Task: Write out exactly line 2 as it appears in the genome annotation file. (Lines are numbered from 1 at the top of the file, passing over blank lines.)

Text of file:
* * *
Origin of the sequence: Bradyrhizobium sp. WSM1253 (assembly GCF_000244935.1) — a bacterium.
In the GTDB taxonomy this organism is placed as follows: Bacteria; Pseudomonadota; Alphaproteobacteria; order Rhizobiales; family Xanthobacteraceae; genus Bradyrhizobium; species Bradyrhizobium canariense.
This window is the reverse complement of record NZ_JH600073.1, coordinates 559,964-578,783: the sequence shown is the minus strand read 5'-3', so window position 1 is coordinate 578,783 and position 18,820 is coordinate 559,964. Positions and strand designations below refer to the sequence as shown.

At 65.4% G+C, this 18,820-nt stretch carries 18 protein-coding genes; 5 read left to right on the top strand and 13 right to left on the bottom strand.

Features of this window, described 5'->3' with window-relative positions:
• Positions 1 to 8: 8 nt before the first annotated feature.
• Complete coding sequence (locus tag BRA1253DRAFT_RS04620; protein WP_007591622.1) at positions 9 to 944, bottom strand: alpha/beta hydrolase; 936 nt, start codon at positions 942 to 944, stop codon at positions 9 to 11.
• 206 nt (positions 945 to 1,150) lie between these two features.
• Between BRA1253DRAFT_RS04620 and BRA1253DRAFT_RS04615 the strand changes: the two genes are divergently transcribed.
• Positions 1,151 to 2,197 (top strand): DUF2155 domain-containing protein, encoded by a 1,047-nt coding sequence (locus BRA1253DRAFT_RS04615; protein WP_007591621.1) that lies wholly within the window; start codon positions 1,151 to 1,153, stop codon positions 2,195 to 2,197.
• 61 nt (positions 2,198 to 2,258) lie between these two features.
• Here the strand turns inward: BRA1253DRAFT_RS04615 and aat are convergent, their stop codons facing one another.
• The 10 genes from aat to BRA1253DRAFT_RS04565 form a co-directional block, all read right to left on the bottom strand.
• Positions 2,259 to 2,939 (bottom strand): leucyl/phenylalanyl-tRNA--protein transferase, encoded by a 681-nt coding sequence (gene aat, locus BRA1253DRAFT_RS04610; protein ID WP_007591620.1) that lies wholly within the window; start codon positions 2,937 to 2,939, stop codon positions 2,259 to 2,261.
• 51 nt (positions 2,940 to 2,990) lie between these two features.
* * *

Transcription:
In the GTDB taxonomy this organism is placed as follows: Bacteria; Pseudomonadota; Alphaproteobacteria; order Rhizobiales; family Xanthobacteraceae; genus Bradyrhizobium; species Bradyrhizobium canariense.